Our three copies of Information Architecture just arrived. Enter to win your copy.
If you build a house atop a solid foundation, it forgives – it allows you to try over and over again until you get the stories right. But a flawed foundation? You can hire the most brilliant architect and the poor fellow will ultimately fail.
When it comes to our websites and applications, the user interface comprises the basics. It’s what we see and come to know. It’s what we remember. This article highlights a few, key principles of user interface design, things all designers should bear in mind when designing a graphical user interface.
Designers should visually separate – or “chunk” – functionality that is inherently different. This gives their interfaces a clear, tidy, and functionally consistent structure. Most importantly, it allows users to associate a kind of task with a particular area of their screen.
The first step to chunking is to determine what groups of functionality our interface provides. The four, basic groups are: Edit, Navigate, Share, and Display. Productivity applications, for example, usually consist of three chunks (they typically don’t include sharing functionality):
- A sidebar allows users to navigate to a certain point within their project, usually via thumbnails or sections.
- A toolbar allows users to edit their project, and
- A canvas displays the current state of a project.
Microsoft Word 2010 serves as a good example:
While this rule is pretty straightforward, there’s one thing to avoid: mixing areas. In Numbers, for example, some editing tools are distributed across the interface:
See the red areas? They break the otherwise functionally consistent structure of the interface.
But don’t stop at the big elements. Apply the same, chunking principle to the items found within areas of the page. Notice how the icons on the toolbar are sorted into small, meaningful groups, such as “Table Tools” (Tables, Functions, Sort Cells) and “Insert Tools” (Charts, Text Boxes, Shapes, Comments) – although I personally would have included the Media button with the Insert Tools.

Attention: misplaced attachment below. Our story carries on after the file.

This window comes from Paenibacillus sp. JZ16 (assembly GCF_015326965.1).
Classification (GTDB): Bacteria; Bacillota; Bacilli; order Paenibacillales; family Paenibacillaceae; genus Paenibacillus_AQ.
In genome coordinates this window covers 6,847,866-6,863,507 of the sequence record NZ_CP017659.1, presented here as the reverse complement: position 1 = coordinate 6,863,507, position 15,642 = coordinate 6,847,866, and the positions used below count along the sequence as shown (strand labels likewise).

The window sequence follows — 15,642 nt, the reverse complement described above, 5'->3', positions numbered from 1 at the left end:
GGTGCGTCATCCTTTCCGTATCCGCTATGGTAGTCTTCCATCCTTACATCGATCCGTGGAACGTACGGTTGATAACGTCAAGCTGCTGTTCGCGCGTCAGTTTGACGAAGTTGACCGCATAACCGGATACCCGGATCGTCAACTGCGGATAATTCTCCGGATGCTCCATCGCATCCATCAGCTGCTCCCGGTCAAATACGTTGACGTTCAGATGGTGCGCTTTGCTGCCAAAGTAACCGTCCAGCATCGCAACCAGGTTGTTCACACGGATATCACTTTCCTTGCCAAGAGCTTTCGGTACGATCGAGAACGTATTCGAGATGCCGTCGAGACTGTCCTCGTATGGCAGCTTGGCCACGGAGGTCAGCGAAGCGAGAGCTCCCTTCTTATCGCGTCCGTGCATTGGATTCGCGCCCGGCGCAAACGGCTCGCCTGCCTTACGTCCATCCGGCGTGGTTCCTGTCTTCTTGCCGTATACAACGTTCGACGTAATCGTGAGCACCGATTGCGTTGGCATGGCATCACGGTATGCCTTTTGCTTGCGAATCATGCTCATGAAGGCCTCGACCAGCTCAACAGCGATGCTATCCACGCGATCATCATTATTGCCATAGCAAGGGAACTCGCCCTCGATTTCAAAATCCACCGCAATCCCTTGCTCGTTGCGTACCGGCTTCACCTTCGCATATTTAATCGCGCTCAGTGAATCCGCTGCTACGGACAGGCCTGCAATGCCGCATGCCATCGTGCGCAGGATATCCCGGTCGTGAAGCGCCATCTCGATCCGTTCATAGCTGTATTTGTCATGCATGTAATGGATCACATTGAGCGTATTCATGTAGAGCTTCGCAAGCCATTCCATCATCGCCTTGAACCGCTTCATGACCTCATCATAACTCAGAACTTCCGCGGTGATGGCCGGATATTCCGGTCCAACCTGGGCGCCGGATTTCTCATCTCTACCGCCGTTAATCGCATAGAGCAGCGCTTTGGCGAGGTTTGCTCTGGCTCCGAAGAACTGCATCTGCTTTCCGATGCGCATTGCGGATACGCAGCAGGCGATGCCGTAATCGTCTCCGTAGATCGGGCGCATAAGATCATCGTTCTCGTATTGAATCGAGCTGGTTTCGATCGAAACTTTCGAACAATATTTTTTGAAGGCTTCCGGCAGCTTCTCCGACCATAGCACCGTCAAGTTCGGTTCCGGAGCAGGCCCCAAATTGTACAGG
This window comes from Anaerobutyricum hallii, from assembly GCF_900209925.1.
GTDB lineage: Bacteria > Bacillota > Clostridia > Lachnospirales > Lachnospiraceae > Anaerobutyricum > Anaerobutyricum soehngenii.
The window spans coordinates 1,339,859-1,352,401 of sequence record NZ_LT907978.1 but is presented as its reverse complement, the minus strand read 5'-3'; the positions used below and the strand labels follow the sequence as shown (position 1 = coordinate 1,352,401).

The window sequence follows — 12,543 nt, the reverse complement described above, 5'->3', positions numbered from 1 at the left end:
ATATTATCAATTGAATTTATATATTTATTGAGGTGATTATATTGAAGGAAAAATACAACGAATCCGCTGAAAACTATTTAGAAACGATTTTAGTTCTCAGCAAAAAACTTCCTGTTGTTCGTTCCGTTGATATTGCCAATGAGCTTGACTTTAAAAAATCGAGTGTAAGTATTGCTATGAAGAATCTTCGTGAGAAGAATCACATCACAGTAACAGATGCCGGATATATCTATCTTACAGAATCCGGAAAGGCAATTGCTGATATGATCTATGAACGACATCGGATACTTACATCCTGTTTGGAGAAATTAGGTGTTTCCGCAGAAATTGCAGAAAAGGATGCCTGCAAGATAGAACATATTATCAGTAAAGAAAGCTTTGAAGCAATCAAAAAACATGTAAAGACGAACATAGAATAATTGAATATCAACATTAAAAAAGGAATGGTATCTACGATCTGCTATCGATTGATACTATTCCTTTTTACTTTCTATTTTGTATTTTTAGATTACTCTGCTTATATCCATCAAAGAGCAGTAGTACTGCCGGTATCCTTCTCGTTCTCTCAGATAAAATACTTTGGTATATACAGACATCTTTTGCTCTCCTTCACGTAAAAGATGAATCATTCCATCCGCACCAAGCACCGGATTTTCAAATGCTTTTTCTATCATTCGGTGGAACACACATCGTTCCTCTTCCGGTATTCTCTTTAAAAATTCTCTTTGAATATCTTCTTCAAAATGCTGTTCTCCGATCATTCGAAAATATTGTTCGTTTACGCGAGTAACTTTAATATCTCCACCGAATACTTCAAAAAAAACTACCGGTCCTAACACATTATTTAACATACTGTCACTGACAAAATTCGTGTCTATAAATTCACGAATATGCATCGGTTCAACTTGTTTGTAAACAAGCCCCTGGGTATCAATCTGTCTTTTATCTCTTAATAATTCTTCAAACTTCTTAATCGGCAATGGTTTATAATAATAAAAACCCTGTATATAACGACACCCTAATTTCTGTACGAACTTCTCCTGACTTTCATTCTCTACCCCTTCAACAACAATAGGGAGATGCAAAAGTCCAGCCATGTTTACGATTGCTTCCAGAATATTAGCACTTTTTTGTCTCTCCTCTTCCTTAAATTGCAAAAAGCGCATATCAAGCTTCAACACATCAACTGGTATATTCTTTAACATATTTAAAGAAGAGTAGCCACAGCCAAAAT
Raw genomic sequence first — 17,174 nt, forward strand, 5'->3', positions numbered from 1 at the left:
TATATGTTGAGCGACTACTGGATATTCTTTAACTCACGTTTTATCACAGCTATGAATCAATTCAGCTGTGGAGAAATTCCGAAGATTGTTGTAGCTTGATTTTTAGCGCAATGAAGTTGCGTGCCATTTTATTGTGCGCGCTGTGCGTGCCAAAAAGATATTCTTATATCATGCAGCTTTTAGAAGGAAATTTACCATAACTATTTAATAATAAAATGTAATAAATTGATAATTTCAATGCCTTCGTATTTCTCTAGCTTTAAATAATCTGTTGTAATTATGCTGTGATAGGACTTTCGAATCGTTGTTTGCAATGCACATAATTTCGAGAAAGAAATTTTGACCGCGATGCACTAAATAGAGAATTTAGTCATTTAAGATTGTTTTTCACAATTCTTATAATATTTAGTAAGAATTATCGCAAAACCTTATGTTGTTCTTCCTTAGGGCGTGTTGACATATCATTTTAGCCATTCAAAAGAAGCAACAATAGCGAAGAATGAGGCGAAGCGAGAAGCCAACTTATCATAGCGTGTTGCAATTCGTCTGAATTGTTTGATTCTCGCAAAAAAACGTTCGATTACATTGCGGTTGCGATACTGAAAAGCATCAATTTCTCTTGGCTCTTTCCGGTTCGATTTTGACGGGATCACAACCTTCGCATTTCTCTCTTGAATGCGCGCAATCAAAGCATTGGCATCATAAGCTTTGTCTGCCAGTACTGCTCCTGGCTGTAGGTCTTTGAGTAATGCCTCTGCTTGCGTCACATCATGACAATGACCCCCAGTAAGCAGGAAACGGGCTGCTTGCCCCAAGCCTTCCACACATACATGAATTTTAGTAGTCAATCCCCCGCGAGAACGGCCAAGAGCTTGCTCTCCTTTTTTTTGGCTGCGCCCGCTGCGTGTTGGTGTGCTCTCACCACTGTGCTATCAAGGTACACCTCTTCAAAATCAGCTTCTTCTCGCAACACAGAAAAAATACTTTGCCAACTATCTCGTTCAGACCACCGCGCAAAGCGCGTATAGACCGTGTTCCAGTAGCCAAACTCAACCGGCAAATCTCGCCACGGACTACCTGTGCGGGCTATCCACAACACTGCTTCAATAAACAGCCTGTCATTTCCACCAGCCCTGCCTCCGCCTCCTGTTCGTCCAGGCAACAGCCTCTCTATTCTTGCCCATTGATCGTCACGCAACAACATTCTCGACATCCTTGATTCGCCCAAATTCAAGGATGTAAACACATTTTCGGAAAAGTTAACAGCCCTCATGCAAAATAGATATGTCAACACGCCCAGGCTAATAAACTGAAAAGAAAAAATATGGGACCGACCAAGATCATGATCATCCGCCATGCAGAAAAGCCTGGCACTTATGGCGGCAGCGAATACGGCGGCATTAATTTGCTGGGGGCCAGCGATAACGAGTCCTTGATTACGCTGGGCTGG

The same, four-function-schema (navigate, display, edit, share) shown in these desktop applications applies to our web sites, too:
- To navigate, we often click links in the header or sidebar.
- The largest portion of the page is used to display content.
- Comment/feedback forms are used to edit the site, and
- Social media buttons are used to share information.
Another rule of thumb: Group areas, but don’t mix them. For example, navigational buttons and social media buttons serve different purposes and should therefore bear little resemblance to one another.
This pattern allows us to more intelligently organize the functionality in our websites/applications. In order to organize their content, though, it’s best to get acquainted with classification schemas and learn what would best suit our audience.
After having grouped both our functionality and our content, the next question is how to visually display them. Don’t answer just yet.
Respect the Device
Now more than ever, users employ a myriad of devices to create, browse, share, and consume content – each with its own shape, size, and input method. Therefore, we must strongly consider the strengths and weaknesses of our users’ device(s) before making design decisions.